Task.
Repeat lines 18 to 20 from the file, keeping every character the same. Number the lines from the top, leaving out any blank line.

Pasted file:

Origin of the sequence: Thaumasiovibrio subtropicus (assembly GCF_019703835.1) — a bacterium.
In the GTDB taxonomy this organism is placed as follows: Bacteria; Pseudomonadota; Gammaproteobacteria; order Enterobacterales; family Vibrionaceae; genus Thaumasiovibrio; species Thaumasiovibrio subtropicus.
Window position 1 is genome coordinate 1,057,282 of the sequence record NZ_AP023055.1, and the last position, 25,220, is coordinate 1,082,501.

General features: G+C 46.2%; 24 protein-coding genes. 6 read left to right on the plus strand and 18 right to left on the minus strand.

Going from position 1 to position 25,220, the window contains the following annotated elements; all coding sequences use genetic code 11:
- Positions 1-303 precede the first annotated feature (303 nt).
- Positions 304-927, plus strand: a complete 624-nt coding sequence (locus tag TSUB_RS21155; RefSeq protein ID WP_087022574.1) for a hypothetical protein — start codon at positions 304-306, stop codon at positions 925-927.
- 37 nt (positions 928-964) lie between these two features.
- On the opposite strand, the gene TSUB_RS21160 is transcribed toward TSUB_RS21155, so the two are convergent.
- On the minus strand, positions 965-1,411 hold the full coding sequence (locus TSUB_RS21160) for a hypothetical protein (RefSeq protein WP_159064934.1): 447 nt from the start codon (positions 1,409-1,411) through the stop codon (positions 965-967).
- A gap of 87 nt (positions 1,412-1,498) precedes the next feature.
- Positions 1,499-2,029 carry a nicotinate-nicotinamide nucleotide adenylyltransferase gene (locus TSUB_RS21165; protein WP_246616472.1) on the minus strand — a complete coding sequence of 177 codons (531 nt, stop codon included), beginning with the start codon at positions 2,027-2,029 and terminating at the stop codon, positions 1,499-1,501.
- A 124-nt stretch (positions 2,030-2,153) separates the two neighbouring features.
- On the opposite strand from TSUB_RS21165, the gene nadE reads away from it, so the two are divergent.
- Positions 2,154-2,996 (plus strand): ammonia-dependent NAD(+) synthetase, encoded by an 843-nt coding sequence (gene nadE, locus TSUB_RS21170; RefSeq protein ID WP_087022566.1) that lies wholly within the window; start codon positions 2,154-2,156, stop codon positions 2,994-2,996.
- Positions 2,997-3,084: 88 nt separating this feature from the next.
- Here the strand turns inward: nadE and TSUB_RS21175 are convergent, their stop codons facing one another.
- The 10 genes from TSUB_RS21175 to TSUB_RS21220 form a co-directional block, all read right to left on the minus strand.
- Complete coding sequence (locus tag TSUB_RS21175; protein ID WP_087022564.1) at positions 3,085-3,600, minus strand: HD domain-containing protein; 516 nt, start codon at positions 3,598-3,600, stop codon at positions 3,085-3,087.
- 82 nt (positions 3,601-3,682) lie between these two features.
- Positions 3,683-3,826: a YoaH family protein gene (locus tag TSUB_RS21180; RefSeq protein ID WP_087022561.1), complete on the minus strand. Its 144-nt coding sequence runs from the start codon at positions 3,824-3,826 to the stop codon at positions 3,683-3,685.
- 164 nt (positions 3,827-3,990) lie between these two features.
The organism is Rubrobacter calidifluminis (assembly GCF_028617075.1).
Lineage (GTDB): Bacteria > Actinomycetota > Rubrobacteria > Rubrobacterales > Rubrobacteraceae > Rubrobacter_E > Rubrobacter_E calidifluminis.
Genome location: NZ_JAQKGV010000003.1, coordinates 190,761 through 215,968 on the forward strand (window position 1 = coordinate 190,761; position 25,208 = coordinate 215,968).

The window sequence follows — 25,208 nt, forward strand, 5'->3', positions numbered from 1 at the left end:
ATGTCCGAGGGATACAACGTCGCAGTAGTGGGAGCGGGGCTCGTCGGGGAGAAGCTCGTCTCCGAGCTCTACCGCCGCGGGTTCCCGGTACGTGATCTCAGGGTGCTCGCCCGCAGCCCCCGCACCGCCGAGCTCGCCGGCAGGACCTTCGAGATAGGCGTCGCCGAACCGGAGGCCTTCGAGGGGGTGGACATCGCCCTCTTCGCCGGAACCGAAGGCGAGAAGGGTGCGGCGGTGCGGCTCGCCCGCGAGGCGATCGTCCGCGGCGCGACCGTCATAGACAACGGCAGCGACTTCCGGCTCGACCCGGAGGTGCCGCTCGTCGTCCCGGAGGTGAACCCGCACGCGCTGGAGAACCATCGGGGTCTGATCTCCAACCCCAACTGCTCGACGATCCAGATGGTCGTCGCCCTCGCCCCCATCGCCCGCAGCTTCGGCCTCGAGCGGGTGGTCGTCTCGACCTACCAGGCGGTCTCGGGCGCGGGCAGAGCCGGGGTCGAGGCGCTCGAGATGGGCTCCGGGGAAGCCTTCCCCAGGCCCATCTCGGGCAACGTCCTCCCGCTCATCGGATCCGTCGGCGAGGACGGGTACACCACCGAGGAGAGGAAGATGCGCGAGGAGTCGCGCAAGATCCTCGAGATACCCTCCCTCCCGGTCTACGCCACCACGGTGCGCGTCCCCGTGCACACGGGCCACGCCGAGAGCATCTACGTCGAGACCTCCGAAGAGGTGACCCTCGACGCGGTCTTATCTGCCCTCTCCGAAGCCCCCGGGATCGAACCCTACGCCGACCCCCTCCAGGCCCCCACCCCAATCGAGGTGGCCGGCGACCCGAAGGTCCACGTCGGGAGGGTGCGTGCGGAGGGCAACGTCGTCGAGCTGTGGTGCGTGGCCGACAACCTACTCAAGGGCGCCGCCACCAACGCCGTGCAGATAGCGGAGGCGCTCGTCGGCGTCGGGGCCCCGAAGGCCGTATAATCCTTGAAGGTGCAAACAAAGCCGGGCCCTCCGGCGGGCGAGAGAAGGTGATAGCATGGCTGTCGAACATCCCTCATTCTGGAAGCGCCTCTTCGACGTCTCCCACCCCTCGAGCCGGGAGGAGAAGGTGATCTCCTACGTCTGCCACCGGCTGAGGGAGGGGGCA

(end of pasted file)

- The 10 genes from TSUB_RS21175 to TSUB_RS21220 form a co-directional block, all read right to left on the minus strand.
- Complete coding sequence (locus tag TSUB_RS21175; protein ID WP_087022564.1) at positions 3,085-3,600, minus strand: HD domain-containing protein; 516 nt, start codon at positions 3,598-3,600, stop codon at positions 3,085-3,087.
- 82 nt (positions 3,601-3,682) lie between these two features.